# Partitioning

## Partitioning the Projective Plane ★★

Author(s): Noel

Throughout this post, by \emph{projective plane} we mean the set of all lines through the origin in $\mathbb{R}^3$.

\begin{definition} Say that a subset $S$ of the projective plane is \emph{octahedral} if all lines in $S$ pass through the closure of two opposite faces of a regular octahedron centered at the origin. \end{definition}

\begin{definition} Say that a subset $S$ of the projective plane is \emph{weakly octahedral} if every set $S'\subseteq S$ such that $|S'|=3$ is octahedral. \end{definition}

\begin{conjecture} Suppose that the projective plane can be partitioned into four sets, say $S_1,S_2,S_3$ and $S_4$ such that each set $S_i$ is weakly octahedral. Then each $S_i$ is octahedral. \end{conjecture}

Keywords: Partitioning; projective plane

## 2-colouring a graph without a monochromatic maximum clique ★★

Author(s): Hoang; McDiarmid

\begin{conjecture} If $G$ is a non-empty graph containing no induced odd cycle of length at least $5$, then there is a $2$-vertex colouring of $G$ in which no maximum clique is monochromatic. \end{conjecture}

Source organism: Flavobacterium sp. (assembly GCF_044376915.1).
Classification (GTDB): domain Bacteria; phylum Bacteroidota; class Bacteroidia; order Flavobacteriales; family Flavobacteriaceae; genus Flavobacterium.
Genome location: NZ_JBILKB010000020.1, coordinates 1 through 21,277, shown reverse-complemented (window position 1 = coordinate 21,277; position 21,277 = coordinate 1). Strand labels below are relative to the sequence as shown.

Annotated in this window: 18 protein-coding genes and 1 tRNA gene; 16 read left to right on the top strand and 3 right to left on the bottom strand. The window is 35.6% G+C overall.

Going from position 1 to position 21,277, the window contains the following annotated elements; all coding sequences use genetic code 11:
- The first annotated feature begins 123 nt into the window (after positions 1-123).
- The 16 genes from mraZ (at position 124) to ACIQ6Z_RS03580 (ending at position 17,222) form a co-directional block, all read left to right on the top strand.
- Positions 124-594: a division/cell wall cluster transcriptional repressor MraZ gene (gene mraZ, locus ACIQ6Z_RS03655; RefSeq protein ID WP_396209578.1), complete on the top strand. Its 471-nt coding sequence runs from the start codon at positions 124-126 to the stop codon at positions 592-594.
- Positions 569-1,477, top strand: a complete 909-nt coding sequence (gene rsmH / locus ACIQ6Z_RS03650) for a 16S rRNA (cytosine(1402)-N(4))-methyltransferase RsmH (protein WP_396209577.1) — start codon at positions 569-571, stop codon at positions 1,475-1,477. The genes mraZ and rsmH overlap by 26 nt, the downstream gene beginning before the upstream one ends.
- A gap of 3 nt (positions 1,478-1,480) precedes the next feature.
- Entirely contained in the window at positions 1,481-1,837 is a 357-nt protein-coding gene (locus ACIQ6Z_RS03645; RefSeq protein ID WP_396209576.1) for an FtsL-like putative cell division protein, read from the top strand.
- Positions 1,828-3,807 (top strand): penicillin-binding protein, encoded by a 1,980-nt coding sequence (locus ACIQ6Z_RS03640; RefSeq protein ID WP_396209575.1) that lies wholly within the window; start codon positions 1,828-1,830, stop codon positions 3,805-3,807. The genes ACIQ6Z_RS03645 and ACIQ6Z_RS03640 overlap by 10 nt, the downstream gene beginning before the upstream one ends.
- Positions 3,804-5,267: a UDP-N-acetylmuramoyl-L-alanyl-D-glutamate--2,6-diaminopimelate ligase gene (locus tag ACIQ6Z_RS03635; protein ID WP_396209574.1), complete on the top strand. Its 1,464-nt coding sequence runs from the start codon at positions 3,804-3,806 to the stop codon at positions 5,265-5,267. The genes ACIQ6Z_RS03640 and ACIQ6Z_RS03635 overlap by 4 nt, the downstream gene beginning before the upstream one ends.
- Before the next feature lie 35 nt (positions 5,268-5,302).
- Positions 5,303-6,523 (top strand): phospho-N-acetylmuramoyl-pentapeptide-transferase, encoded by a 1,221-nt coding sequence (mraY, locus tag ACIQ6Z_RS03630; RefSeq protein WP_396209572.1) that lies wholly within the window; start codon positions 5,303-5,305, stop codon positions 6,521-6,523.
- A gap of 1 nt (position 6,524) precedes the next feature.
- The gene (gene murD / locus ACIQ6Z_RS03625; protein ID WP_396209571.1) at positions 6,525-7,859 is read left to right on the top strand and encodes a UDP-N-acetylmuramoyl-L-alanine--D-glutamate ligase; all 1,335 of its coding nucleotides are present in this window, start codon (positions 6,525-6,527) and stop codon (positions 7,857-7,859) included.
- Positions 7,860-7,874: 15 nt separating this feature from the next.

Keywords: maximum clique; Partitioning

## Convex 'Fair' Partitions Of Convex Polygons ★★

Author(s): Nandakumar; Ramana

\textbf{Basic Question:} Given any positive integer \emph{n}, can any convex polygon be partitioned into \emph{n} convex pieces so that all pieces have the same area and same perimeter?

\textbf{Definitions:} Define a \emph{Fair Partition} of a polygon as a partition of it into a finite number of pieces so that every piece has both the same area and the same perimeter. Further, if all the resulting pieces are convex, call it a \emph{Convex Fair Partition}.

\textbf{Questions:} 1. (Rephrasing the above 'basic' question) Given any positive integer \emph{n}, can any convex polygon be convex fair partitioned into n pieces?

2. If the answer to the above is \emph{"Not always''}, how does one decide the possibility of such a partition for a given convex polygon and a given \emph{n}? And if fair convex partition is allowed by a specific convex polygon for a give \emph{n}, how does one find the \emph{optimal} convex fair partition that \emph{minimizes} the total length of the cut segments?

3. Finally, what could one say about \emph{higher dimensional analogs} of this question?

\textbf{Conjecture:} The authors tend to believe that the answer to the above 'basic' question is "yes". In other words they guess: \emph{Every} convex polygon allows a convex fair partition into \emph{n} pieces for any \emph{n}

Keywords: Convex Polygons; Partitioning